• Receivables Collection costs
  • After sales service costs
  • Warranty costs

Administrative Overheads

Administrative Overheads are the costs of all the activities related to the general management and administration of an organization.  These overheads do not include production overheads, marketing overheads and finance costs.

Production Overheads

Production overheads include administration expenses that relate with production, factory, works or manufacturing.

Finance Costs

  • Finance costs are the costs incurred by a business in relation to borrowing funds. These expenses include:Interest and commitment charges on bank borrowings
  • Amortization of discounts or premium related to borrowings
  • Interest and commitment charges on short-term and long-term borrowings
  • Amortization of ancillary costs incurred in connection with the arrangement of borrowings
  • Finance charges in respect of finance leases
  • Exchange differences arising out of foreign current borrowings to the extent they are regarded as an adjustment to the interest costs.

Cost of Sales or Cost of Goods Sold

Cost of goods sold refers to the direct costs incurred to produce goods or render services with the purpose of selling them. These costs include the cost of materials and direct labor costs incurred in producing goods. However, cost of goods sold does not include indirect expenses, like selling and distribution costs. Hence we can say:

Cost of Goods Sold = Opening Stock + Purchases + Direct Expenses – Closing Stock

Operating Profit

Operating Profit refers to the profit earned through the normal operations and activities of your business. It is the excess of operating revenue over operating expenses. Thus, the Operating Income for the year ended March 31, 2018 stood at Rs 84,294 million. This figure is calculated after considering operating expenses and revenues but before accounting financial incomes and expenses.

Therefore, while calculating operating profit, the income and expenses of a purely financial nature are not taken into account. Hence, we can say that operating profit is profit before interest and tax (EBIT). Similarly, abnormal items such as loss by fire, etc. are also not taken into account while calculating Operating Profit.

Operating Profit of a company is calculated as follows:

Operating profit = Net Profit + Non Operating Expenses – Non Operating Incomes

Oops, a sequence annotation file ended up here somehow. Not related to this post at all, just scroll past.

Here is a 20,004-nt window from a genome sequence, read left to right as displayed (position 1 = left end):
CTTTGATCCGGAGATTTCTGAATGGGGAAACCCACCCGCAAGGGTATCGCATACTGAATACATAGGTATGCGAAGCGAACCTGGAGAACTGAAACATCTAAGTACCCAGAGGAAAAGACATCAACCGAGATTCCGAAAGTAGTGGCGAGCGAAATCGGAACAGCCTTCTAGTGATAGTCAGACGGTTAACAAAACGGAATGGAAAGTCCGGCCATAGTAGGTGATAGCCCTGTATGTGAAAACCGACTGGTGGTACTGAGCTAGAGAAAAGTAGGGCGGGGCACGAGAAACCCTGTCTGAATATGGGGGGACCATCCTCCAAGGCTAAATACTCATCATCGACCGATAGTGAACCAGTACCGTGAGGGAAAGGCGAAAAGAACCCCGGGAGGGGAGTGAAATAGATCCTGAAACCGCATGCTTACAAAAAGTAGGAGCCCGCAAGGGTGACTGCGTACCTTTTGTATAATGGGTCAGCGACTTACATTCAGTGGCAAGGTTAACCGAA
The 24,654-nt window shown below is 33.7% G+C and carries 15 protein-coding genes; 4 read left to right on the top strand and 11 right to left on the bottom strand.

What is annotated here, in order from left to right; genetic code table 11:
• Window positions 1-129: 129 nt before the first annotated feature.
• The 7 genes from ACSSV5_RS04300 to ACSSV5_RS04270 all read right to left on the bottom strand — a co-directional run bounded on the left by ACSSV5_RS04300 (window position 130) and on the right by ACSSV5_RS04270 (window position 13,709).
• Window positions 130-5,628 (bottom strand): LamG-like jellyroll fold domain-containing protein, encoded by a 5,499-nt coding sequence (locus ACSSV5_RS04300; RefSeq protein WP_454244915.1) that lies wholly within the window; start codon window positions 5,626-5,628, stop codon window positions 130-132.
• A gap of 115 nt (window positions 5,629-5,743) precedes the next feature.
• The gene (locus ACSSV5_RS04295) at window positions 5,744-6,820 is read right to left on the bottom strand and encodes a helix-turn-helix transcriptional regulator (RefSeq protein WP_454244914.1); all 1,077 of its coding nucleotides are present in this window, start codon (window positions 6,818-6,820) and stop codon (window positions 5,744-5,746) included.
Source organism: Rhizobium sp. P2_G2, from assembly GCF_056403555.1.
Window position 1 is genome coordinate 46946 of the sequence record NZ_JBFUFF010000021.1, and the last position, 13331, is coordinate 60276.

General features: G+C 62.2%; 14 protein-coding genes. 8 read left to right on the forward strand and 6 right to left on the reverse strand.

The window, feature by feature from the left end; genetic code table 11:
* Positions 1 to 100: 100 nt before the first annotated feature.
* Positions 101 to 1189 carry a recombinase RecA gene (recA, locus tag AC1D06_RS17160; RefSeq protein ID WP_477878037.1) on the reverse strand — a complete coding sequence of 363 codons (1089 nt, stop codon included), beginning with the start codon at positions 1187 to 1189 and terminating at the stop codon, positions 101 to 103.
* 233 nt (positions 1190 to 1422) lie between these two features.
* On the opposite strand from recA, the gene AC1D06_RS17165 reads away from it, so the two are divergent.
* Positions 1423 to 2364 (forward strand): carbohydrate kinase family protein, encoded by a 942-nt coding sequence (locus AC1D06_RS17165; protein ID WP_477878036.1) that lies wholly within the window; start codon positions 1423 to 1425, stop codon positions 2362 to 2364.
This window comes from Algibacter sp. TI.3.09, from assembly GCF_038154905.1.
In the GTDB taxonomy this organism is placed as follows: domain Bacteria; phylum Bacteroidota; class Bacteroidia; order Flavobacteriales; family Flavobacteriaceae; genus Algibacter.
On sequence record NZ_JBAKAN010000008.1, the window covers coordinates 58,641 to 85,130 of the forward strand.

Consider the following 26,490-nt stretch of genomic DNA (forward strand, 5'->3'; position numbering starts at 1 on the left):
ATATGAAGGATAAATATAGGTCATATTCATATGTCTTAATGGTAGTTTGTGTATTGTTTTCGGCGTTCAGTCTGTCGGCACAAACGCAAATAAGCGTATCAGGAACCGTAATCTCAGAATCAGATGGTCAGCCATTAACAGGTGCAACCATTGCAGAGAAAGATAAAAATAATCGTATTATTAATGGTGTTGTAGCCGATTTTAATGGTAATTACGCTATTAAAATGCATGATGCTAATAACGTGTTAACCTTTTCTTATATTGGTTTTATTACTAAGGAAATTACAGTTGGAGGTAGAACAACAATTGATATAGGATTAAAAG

Operating Profit = Gross Profit – Operating Expenses + Operating Incomes

Net Profit Formula

Let’s try to understand how Net Profit is calculated after having a fair idea about various components of Net Profit, . Generally, the formula for Net Profit stands at:

Net Profit = Gross Profit + Other Incomes – Indirect Expenses

So let’s consider the consolidated Income Statement of Wipro Limited as of March 31, 2018 to understand how Net Profit is calculated.

Consolidated Income Statement of Wipro to explain what is net profit

As it is apparent from the statement above, Gross Profit stands at Rs 155,716 million for the year ended March 31, 2018. This is calculated using the following formula:

Gross Profit = Revenues – Cost of Sales

In calculating Gross Profit, all direct expenses of manufacturing goods are considered in the cost of sales. Once Gross Profit is calculated, the operating income of Wipro is calculated. In calculating operating income, all the expenses incurred or income gained in operating and managing Wipro’s business are deducted from Gross Profit.

The operating expenses include Selling and Marketing Expenses, General and Administrative Expenses and Foreign Exchange Losses. These expenses totaled Rs 76,490 million (42,349 + 34,141) for Wipro for the year ended March 31, 2018. However, Wipro did not have a foreign exchange fluctuation loss. Instead, there was a gain amounting to Rs 1,488 million against foreign exchange. This is operating income for Wipro. Thus, after considering operating expenses and incomes, total operating income for Wipro in the current year was Rs 84,294 million.